3. ^ "Pioneer Members of the SDF National Executive Committee (1992–1999) elected at the 1st Ordinary National Convention of the Party, holding at the Catholic Mission Hall Big Mankon, Bamenda, May 21–26, 1992" Archived 4 May 2007 at the Wayback Machine, SDF website.
  4. ^ a b c d "John Fru Ndi obituary: Cameroon's brave champion of democracy". BBC News. 13 June 2023. Archived from the original on 13 June 2023. Retrieved 13 June 2023.
  5. ^ a b John Mukum Mbaku, "Decolonization, Reunification and Federation in Cameroon", in The Leadership Challenge in Africa: Cameroon Under Paul Biya (2004), ed. John Mukum Mbaku and Joseph Takougang, page 34.
  6. ^ Joseph-Marie Zambo Belinga, "An explanation of electoral attitudes in Cameroon 1990–92: a new appraisal", in Liberal Democracy and Its Critics in Africa: Political Dysfunction and the Struggle for Social Progress (2005), ed. Tukumbi Lumumba-Kasongo, Zed Books, page 51.
  7. ^ a b c "Chronology for Westerners in Cameroon" Archived 1 June 2010 at the Wayback Machine,
  8. ^ Nantang Jua, "The Power Elite, the State, and Transition Politics in Cameroon", Political Liberalization and Democratization in Africa: Lessons from Country Experiences (2003), ed. Julius Omozuanvbo Ihonvbere and John Mukum Mbaku, Greenwood Publishing Group, page 97.
  9. ^ Milton H. Krieger and Joseph Takougang, African State and Society in the 1990s: Cameroon's Political Crossroads (2000), Westview Press, page 161.
  10. ^ "Cameroon: IRIN-WA Special Briefing on Presidential Elections" Archived 17 January 2008 at the Wayback Machine, 11 October 1997.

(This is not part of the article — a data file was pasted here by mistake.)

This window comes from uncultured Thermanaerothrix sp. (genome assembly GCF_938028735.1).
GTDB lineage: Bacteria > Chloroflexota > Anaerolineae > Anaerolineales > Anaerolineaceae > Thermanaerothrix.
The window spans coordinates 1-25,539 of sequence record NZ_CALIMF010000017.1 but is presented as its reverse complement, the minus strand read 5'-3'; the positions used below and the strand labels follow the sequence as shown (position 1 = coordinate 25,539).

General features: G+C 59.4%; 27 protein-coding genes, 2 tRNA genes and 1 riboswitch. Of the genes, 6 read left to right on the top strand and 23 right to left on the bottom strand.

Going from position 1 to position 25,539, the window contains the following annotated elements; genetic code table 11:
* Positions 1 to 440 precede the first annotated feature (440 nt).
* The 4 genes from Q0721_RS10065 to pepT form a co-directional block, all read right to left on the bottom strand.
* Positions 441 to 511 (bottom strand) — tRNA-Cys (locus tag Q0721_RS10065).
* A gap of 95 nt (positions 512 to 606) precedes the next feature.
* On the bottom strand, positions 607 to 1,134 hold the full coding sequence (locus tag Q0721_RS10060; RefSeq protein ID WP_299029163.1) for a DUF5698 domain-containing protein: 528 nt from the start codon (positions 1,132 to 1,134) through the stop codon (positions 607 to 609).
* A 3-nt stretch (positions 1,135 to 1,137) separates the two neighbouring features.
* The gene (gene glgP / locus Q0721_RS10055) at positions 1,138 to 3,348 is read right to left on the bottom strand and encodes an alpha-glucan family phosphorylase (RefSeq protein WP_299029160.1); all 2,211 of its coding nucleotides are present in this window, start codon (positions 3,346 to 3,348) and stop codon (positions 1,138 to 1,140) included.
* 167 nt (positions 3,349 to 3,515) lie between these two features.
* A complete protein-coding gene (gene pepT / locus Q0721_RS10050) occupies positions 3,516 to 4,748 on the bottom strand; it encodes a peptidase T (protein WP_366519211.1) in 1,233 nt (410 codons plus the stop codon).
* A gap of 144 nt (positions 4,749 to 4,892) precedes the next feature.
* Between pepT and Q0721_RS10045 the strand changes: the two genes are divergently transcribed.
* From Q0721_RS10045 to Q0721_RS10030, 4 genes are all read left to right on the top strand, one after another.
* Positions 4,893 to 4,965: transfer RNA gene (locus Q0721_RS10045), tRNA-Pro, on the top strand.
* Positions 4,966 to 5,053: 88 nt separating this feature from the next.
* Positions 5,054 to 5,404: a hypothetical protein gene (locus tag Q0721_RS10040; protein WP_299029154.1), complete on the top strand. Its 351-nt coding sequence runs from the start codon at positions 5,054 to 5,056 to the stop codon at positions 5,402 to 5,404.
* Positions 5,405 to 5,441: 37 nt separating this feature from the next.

11. ^ "Cameroon: Fru Ndi re -elected Social Democratic Front chairman", Agence France-Presse, 19 April 1999.
  12. ^ Candidates list on 2004 election website Archived 13 March 2007 at the Wayback Machine.
  13. ^ 2004 candidate results page for Fru Ndi Archived 15 March 2007 at the Wayback Machine.
  14. ^ "Le SDF exige l'annulation des législatives et municipales au Cameroun" Archived 18 August 2007 at the Wayback Machine, Panapress, 2 August 2007 (in French).
  15. ^ "Cameroon: Fru Ndi claims status as opposition leader", African Press Agency, 23 August 2007.
  16. ^ "L'opposant John Fru Ndi prêt à rencontrer Paul Biya", Panapress, 15 November 2007 (in French).
  17. ^ Le Sdf appelle à une journée de deuil national Archived 13 April 2008 at the Wayback Machine
  18. ^ "Cancel Election Or Face Consequences, Opposition Tells Biya". Cameroon News. 19 October 2011. Archived from the original on 22 October 2011. Retrieved 26 October 2011.
  19. ^ Clarisse Juompan-Yakam, "Cameroun : John Fru Ndi, la gifle !" Archived 1 May 2013 at the Wayback Machine, Jeune Afrique, 29 April 2013 (in French).
  20. ^ Cameroon:Fru Ndi's residence goes up in flames Archived 20 October 2018 at the Wayback Machine, Journal du Cameroun, 18 October 2018. Accessed 19 October 2018.
  21. ^ Cameroon: John Fru Ndi's brother kidnapped Archived 22 April 2019 at the Wayback Machine, Journal du Cameroun, 22 April 2019. Accessed 22 April 2019.
  22. ^ Cameroon: SDF Chairman Ni John Fru Ndi released after brief kidnap Archived 27 April 2019 at the Wayback Machine, Journal du Cameroun, 27 April 2019. Accessed 27 April 2019.
  23. ^ I Will Not Recall Senators, MPs From Biya's Parliament, Fru Ndi Tells Ambazonia Fighters Archived 28 April 2019 at the Wayback Machine, The National Times, 28 April 2019. Accessed 28 April 2019.
  24. ^ I'm Not A Secessionist But I'm Being Pushed To……-Fru Ndi Archived 3 June 2019 at the Wayback Machine, The National Times, 2 June 2019. Accessed 2 June 2019.
  25. ^ I'll Never Request For Security Escort In Cameroon-Fru Ndi Archived 18 June 2019 at the Wayback Machine, The National Times, 15 June 2019. Accessed 15 June 2019.
  26. ^ "John Fru Ndi, leader of Cameroon's main opposition party and critic of president, dies at 81". AP NEWS. 13 June 2023. Archived from the original on 13 June 2023. Retrieved 13 June 2023.

External links edit